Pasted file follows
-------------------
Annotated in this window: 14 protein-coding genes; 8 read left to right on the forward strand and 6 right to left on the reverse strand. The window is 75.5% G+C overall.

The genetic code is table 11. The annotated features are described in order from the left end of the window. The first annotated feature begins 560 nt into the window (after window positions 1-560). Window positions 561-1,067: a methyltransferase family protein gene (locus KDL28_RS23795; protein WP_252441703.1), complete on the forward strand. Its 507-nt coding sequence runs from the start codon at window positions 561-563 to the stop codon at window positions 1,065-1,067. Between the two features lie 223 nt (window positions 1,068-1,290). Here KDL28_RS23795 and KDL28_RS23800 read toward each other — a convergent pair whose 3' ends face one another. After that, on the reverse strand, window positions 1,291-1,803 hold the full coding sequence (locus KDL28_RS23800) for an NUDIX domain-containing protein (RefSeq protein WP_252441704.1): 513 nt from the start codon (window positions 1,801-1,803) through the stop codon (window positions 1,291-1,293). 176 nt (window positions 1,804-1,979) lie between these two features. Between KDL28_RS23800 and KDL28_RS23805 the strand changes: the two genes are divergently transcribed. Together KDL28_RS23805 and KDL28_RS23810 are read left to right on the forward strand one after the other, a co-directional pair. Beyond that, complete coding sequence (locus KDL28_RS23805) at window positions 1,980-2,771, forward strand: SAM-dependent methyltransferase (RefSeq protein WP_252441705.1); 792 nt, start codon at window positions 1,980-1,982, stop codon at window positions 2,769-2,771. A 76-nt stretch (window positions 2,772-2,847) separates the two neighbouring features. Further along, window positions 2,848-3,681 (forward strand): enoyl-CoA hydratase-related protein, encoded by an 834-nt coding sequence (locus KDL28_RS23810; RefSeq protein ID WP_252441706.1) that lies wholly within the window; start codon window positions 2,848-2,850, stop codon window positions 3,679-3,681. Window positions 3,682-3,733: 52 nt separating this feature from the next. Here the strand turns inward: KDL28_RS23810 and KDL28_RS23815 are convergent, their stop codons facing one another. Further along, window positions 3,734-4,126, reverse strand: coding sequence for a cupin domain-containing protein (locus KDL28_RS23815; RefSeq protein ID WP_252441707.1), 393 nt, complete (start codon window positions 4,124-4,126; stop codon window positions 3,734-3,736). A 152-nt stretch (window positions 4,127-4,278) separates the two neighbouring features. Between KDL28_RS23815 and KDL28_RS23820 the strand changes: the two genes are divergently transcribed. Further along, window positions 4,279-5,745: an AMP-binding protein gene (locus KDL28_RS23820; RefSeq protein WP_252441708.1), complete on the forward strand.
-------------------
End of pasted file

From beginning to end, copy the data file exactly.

Annotated in this window: 14 protein-coding genes; 8 read left to right on the forward strand and 6 right to left on the reverse strand. The window is 75.5% G+C overall.

The genetic code is table 11. The annotated features are described in order from the left end of the window. The first annotated feature begins 560 nt into the window (after window positions 1-560). Window positions 561-1,067: a methyltransferase family protein gene (locus KDL28_RS23795; protein WP_252441703.1), complete on the forward strand. Its 507-nt coding sequence runs from the start codon at window positions 561-563 to the stop codon at window positions 1,065-1,067. Between the two features lie 223 nt (window positions 1,068-1,290). Here KDL28_RS23795 and KDL28_RS23800 read toward each other — a convergent pair whose 3' ends face one another. After that, on the reverse strand, window positions 1,291-1,803 hold the full coding sequence (locus KDL28_RS23800) for an NUDIX domain-containing protein (RefSeq protein WP_252441704.1): 513 nt from the start codon (window positions 1,801-1,803) through the stop codon (window positions 1,291-1,293). 176 nt (window positions 1,804-1,979) lie between these two features. Between KDL28_RS23800 and KDL28_RS23805 the strand changes: the two genes are divergently transcribed. Together KDL28_RS23805 and KDL28_RS23810 are read left to right on the forward strand one after the other, a co-directional pair. Beyond that, complete coding sequence (locus KDL28_RS23805) at window positions 1,980-2,771, forward strand: SAM-dependent methyltransferase (RefSeq protein WP_252441705.1); 792 nt, start codon at window positions 1,980-1,982, stop codon at window positions 2,769-2,771. A 76-nt stretch (window positions 2,772-2,847) separates the two neighbouring features. Further along, window positions 2,848-3,681 (forward strand): enoyl-CoA hydratase-related protein, encoded by an 834-nt coding sequence (locus KDL28_RS23810; RefSeq protein ID WP_252441706.1) that lies wholly within the window; start codon window positions 2,848-2,850, stop codon window positions 3,679-3,681. Window positions 3,682-3,733: 52 nt separating this feature from the next. Here the strand turns inward: KDL28_RS23810 and KDL28_RS23815 are convergent, their stop codons facing one another. Further along, window positions 3,734-4,126, reverse strand: coding sequence for a cupin domain-containing protein (locus KDL28_RS23815; RefSeq protein ID WP_252441707.1), 393 nt, complete (start codon window positions 4,124-4,126; stop codon window positions 3,734-3,736). A 152-nt stretch (window positions 4,127-4,278) separates the two neighbouring features. Between KDL28_RS23815 and KDL28_RS23820 the strand changes: the two genes are divergently transcribed. Further along, window positions 4,279-5,745: an AMP-binding protein gene (locus KDL28_RS23820; RefSeq protein WP_252441708.1), complete on the forward strand.